الخميس، 3 سبتمبر، 2009

Building an organized knowledge base: Concept mapping and achievement in secondary school physics

Building an organized knowledge base: Concept mapping
and achievement in secondary school physics

by Pankratius, William John, Ph.D., Georgia State University - College of Education, 1987 , 120 pages; AAT 8808103

Abstract (Summary)
Purpose. The improvement of problem solving among high school physics students was the aim of this study. A review of the research indicated that direct teaching of problem solving methods had met with little success. Expert problem solving depended upon an organized knowledge base. The concept map was found to be a key to organizing an effective knowledge base. The investigation of the effect of the degree of concept mapping on achievement was the purpose of this dissertation.
Methods and procedures. Six intact high school physics classes, taught by this investigator, took part in the study. Two classes were control groups and received standard instruction. Four classes received six weeks of concept mapping instruction prior to the unit under study. Two of these four classes were the low level treatment group and were required to submit concept maps at the conclusion of the instruction. The other two classes were the high level treatment group and were required to submit concept maps at the beginning and at the conclusion of the unit under study. One class from each treatment group took a pretest prior to instruction.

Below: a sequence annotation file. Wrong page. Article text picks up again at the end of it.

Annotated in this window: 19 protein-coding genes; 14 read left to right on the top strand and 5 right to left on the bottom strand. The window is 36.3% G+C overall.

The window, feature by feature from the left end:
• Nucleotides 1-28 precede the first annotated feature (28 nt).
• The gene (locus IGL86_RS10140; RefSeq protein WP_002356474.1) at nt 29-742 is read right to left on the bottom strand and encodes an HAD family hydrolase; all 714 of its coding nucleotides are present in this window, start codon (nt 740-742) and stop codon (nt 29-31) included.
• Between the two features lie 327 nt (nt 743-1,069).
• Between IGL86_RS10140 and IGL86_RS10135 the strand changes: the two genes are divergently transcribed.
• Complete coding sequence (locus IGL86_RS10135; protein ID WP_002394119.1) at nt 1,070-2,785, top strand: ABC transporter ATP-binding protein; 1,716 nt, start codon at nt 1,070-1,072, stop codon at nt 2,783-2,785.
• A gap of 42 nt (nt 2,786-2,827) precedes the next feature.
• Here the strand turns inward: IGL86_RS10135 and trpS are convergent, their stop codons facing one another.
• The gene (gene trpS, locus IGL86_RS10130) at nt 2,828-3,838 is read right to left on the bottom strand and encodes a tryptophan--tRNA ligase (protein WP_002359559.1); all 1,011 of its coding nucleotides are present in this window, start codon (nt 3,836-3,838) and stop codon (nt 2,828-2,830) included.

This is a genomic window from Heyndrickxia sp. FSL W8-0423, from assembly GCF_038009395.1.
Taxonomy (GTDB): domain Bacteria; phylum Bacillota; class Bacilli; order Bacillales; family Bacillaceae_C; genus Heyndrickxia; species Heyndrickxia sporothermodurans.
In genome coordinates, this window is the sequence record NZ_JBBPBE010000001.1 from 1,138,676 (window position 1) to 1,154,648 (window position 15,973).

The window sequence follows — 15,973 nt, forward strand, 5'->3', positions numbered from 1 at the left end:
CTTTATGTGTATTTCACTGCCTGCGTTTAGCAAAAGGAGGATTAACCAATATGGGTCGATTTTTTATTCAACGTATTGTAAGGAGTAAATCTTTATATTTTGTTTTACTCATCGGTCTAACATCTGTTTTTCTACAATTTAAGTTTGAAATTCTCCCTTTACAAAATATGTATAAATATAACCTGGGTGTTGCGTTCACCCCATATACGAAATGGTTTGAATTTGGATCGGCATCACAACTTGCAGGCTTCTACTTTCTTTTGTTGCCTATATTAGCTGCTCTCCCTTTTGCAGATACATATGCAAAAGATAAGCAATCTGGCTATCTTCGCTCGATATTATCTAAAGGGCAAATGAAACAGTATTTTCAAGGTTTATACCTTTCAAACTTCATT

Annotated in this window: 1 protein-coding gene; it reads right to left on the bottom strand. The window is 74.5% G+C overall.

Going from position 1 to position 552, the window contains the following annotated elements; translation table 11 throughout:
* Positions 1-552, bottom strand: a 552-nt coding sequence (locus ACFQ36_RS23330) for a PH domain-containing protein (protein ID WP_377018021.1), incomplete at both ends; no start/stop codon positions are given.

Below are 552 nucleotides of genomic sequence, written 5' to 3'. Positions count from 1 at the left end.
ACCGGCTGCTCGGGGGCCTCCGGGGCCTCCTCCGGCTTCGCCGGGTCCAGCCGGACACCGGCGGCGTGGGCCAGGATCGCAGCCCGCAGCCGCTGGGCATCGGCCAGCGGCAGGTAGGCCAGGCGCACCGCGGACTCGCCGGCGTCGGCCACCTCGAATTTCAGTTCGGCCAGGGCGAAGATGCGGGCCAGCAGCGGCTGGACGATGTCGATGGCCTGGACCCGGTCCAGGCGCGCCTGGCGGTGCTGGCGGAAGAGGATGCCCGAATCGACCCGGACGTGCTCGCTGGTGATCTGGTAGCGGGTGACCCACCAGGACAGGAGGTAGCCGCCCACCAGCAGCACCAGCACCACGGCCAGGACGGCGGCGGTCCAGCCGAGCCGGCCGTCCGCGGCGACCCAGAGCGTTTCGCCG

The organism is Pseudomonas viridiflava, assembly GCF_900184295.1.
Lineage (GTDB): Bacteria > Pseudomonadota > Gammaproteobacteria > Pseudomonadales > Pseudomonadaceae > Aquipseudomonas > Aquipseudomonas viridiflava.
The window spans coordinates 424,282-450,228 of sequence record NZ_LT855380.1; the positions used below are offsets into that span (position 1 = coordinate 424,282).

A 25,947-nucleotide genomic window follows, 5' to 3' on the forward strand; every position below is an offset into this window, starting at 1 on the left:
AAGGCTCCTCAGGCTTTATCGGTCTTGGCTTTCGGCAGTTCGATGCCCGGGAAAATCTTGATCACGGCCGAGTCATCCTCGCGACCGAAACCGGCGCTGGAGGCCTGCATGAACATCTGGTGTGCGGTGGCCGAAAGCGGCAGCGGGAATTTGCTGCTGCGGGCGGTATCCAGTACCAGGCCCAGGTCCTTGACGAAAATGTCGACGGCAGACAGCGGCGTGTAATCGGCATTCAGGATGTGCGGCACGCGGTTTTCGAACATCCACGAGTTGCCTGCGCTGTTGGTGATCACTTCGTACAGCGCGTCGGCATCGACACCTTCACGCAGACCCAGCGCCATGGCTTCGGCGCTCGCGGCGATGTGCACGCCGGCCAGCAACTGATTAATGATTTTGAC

A factorial analysis of variance of the posttest results was performed to determine if any pretest-posttest interaction was present. A one-way analysis of covariance of the posttest scores was performed to determine treatment effects. The Scholastic Achievement Test Math (SATM) score was the covariant. Single-df comparisons of the adjusted treatment means were performed to determine the effectiveness of the degree of concept mapping.
Results. An analysis of the posttest results revealed no pretest sensitization. A one-way analysis of covariance indicated a significant main effect at the p $<$.05 level. A pair of single-df comparisons of the adjusted treatment means resulted in significant differences (p $<$.05) between the control group and the average of the treatment means as well as between the two experimental groups.
Conclusion. It can be concluded that for this sample (upper middle class high school physics students) mapping concepts prior to, during, and subsequent to instruction led to greater achievement as measured by posttest scores.

Indexing (document details)
Advisor:
Lucy, Edward C.
School:
Georgia State University - College of Education
School Location:
United States -- Georgia
Source:
DAI-A 49/03, p. 474, Sep 1988
Source type:
Dissertation
Subjects:
Science education, Secondary education
Publication Number:
AAT 8808103
Document URL:
http://proquest.umi.com/pqdweb?did=753048031&sid=8&Fmt=2&clientId=45596&RQT=309&VName=PQD
fixURL("wrapURL2", 'http://proquest.umi.com/pqdweb?did=753048031&sid=8&Fmt=2&clientId=45596&RQT=309&VName=PQD')

ProQuest document ID:
753048031

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